Matt Garza throws first no-hitter in Rays' history, fifth of 2010 season

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UPDATE: He did it! Matt Garza just completed the first no-hitter in Rays’ history and the fifth no-hitter of the season.

He needed 120 pitches to do it, striking out six and walking just one. Because of a double-play ball in the second inning, he faced the minimum.

Now that the Rays have a no-hitter, that leaves the Padres and the Mets as the only teams in MLB without a no-no.

9:34 PM: Garza has a no-hitter through eight innings. He got Miguel Cabrera to line out to left, Brennan Boesch to strike out looking and Ryan Raburn swinging. A chance at history awaits him in the ninth.

9:21 PM: Turn on your televisions, people.

Matt Garza currently has a no-hitter through seven innings against the Tigers. He has walked one and struck out three.

Believe it or not, Max Scherzer had a no-hitter of his own through five innings, however it was broken up with two outs in the bottom of the sixth on a grand slam by Matt Joyce just inside of the right field foul pole. I’m sure something like that has happened before, but geez. Moments like that are why we keep coming back for more. The Rays currently lead this one 4-0 in the bottom of the seventh.

We’ll soon see if Garza can hang on for the first no-hitter in franchise history and the fifth no-no of the 2010 season. Stay tuned.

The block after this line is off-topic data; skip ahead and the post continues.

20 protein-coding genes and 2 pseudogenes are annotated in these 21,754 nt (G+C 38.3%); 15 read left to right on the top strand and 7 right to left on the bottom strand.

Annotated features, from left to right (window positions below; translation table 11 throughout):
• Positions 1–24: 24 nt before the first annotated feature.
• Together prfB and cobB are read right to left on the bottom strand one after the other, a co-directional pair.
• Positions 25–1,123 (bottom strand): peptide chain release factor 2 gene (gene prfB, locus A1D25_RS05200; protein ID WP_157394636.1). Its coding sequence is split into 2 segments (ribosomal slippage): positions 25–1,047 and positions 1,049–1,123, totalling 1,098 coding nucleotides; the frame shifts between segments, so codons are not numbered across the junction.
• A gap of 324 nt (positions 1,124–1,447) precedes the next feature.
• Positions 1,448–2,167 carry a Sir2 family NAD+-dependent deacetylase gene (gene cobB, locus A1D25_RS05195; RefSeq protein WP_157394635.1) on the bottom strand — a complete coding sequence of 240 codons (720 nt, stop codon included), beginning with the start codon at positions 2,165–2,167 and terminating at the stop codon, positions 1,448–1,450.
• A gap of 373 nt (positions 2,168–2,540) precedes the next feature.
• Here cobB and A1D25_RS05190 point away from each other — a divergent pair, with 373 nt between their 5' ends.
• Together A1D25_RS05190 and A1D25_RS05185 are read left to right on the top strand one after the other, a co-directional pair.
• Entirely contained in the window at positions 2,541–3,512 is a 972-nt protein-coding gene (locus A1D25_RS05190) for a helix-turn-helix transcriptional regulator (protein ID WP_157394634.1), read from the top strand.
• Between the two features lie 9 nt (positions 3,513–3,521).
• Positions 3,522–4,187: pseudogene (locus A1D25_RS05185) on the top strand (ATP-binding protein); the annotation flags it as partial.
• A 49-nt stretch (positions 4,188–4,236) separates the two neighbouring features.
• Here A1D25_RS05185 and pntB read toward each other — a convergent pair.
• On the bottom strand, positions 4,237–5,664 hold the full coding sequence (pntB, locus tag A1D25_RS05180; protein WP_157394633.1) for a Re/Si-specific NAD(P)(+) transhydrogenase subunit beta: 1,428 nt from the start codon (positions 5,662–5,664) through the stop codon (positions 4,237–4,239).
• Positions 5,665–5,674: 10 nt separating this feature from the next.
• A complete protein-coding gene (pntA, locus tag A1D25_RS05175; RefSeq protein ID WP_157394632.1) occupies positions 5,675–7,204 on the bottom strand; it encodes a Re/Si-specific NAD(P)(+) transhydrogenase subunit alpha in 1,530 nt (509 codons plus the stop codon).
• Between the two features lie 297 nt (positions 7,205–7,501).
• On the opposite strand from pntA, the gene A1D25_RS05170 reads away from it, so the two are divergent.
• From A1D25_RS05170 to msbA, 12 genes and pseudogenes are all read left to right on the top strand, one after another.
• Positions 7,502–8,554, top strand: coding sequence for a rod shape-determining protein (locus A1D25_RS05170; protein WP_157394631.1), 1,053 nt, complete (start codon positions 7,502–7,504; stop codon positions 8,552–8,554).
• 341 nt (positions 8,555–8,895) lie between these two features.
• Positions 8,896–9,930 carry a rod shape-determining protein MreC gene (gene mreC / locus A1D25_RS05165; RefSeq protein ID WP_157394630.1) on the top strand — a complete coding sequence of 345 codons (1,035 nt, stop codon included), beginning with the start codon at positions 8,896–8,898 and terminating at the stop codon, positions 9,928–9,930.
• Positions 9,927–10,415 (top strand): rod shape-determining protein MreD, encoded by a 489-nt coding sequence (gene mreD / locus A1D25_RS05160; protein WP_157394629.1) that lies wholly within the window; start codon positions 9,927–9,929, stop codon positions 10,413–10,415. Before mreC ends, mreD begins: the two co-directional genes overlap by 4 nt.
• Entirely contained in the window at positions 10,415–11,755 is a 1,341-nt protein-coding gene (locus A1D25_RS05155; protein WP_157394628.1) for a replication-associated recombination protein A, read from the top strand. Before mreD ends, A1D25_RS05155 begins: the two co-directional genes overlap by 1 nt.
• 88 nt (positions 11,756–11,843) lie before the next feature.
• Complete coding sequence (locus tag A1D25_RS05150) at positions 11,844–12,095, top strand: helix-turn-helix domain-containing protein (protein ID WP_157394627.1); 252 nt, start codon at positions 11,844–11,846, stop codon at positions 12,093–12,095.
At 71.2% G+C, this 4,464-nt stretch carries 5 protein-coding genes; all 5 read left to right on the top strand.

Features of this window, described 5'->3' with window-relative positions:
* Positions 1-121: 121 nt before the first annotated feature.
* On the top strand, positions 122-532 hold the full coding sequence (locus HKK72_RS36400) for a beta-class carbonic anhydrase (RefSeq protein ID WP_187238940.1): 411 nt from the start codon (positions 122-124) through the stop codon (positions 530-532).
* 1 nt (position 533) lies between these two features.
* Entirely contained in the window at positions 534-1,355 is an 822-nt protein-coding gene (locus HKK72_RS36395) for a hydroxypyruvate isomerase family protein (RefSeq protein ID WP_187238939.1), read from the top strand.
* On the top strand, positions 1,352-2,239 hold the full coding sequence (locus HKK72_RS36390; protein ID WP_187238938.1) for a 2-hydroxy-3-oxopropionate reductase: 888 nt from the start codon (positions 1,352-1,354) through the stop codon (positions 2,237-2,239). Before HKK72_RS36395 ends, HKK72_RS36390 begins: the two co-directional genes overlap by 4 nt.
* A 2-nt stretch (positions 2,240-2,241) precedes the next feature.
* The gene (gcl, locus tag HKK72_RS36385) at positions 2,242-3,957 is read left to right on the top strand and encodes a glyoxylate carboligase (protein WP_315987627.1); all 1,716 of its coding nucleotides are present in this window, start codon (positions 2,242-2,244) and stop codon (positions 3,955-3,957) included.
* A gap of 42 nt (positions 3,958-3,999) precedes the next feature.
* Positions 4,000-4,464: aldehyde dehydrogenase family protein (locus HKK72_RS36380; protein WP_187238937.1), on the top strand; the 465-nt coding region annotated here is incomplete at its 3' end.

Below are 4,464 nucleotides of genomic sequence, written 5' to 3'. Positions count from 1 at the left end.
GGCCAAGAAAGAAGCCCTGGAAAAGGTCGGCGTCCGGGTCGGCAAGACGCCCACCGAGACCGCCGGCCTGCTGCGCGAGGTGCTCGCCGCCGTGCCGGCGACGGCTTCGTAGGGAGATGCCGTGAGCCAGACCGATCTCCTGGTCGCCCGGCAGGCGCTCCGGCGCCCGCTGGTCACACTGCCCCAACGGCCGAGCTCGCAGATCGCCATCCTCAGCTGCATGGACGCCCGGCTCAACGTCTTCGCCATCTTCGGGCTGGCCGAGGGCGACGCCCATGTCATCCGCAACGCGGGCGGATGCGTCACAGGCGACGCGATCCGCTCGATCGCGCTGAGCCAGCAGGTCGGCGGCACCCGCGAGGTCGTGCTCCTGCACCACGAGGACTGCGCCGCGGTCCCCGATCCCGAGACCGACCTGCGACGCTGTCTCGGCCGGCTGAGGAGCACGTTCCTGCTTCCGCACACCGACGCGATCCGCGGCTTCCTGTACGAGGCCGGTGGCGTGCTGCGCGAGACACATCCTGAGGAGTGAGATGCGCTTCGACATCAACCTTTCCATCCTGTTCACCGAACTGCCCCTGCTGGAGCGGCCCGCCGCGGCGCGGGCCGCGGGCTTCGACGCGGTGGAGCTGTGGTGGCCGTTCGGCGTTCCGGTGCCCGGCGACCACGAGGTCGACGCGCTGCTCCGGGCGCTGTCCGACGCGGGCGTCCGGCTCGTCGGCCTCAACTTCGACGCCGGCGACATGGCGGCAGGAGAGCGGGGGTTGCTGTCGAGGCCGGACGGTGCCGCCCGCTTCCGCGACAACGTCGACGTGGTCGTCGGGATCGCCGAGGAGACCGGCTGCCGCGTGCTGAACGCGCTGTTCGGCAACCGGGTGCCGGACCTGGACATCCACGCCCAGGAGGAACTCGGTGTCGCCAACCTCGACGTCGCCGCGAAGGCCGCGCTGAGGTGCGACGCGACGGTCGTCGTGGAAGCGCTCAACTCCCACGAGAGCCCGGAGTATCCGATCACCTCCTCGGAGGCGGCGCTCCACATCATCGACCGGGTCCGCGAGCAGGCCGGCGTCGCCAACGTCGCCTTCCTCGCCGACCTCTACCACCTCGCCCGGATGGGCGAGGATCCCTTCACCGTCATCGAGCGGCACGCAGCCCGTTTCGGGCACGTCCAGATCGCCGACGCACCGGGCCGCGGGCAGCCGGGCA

Minor League Baseball had its worst attendance in 14 years

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Baseball American reports today that total attendance at minor league baseball games reached a 14-year low in 2018. Total attendance was 40,450,337. That’s a drop of 1,382,027 fans compared to last season.

Around a third of that drop is attributable to fewer scheduled games but, as Baseball America notes, even when you go to average attendance per game, there was a sharp drop off this season. BA suggests that this represents a leveling off after over a decade’s worth of large increases in minor league attendance. Which sound pretty plausible. Overall, attendance numbers are still massively above where they were 15-20 years ago, so this seems more like a correction than a real problem. The BA article goes into some good analysis of the decline.

All of that said, revenues are up for the minors, in large part because of merchandise sales and because minor league ballparks have a lot more amenities and better concessions than they used to have and fans are willing to pay for them.